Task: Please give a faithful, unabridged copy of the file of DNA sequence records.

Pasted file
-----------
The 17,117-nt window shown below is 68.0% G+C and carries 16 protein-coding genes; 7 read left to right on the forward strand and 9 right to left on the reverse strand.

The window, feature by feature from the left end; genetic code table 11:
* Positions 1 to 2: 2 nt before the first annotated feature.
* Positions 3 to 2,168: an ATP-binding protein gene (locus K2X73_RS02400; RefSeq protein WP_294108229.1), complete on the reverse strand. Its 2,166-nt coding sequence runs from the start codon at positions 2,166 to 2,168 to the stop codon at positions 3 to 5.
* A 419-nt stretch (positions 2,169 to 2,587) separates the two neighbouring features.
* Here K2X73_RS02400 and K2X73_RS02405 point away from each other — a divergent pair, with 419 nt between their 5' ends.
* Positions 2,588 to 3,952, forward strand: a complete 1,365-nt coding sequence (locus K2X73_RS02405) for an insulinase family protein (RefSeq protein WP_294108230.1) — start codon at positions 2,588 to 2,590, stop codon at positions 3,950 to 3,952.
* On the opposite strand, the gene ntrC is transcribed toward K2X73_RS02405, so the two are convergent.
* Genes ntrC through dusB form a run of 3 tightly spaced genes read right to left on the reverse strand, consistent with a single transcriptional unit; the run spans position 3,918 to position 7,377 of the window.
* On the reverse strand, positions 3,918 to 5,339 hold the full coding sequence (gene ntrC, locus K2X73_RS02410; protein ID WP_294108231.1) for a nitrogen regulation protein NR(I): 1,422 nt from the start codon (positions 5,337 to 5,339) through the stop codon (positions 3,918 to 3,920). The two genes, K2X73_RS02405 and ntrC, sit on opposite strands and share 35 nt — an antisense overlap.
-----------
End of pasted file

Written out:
The 17,117-nt window shown below is 68.0% G+C and carries 16 protein-coding genes; 7 read left to right on the forward strand and 9 right to left on the reverse strand.

The window, feature by feature from the left end; genetic code table 11:
* Positions 1 to 2: 2 nt before the first annotated feature.
* Positions 3 to 2,168: an ATP-binding protein gene (locus K2X73_RS02400; RefSeq protein WP_294108229.1), complete on the reverse strand. Its 2,166-nt coding sequence runs from the start codon at positions 2,166 to 2,168 to the stop codon at positions 3 to 5.
* A 419-nt stretch (positions 2,169 to 2,587) separates the two neighbouring features.
* Here K2X73_RS02400 and K2X73_RS02405 point away from each other — a divergent pair, with 419 nt between their 5' ends.
* Positions 2,588 to 3,952, forward strand: a complete 1,365-nt coding sequence (locus K2X73_RS02405) for an insulinase family protein (RefSeq protein WP_294108230.1) — start codon at positions 2,588 to 2,590, stop codon at positions 3,950 to 3,952.
* On the opposite strand, the gene ntrC is transcribed toward K2X73_RS02405, so the two are convergent.
* Genes ntrC through dusB form a run of 3 tightly spaced genes read right to left on the reverse strand, consistent with a single transcriptional unit; the run spans position 3,918 to position 7,377 of the window.
* On the reverse strand, positions 3,918 to 5,339 hold the full coding sequence (gene ntrC, locus K2X73_RS02410; protein ID WP_294108231.1) for a nitrogen regulation protein NR(I): 1,422 nt from the start codon (positions 5,337 to 5,339) through the stop codon (positions 3,918 to 3,920). The two genes, K2X73_RS02405 and ntrC, sit on opposite strands and share 35 nt — an antisense overlap.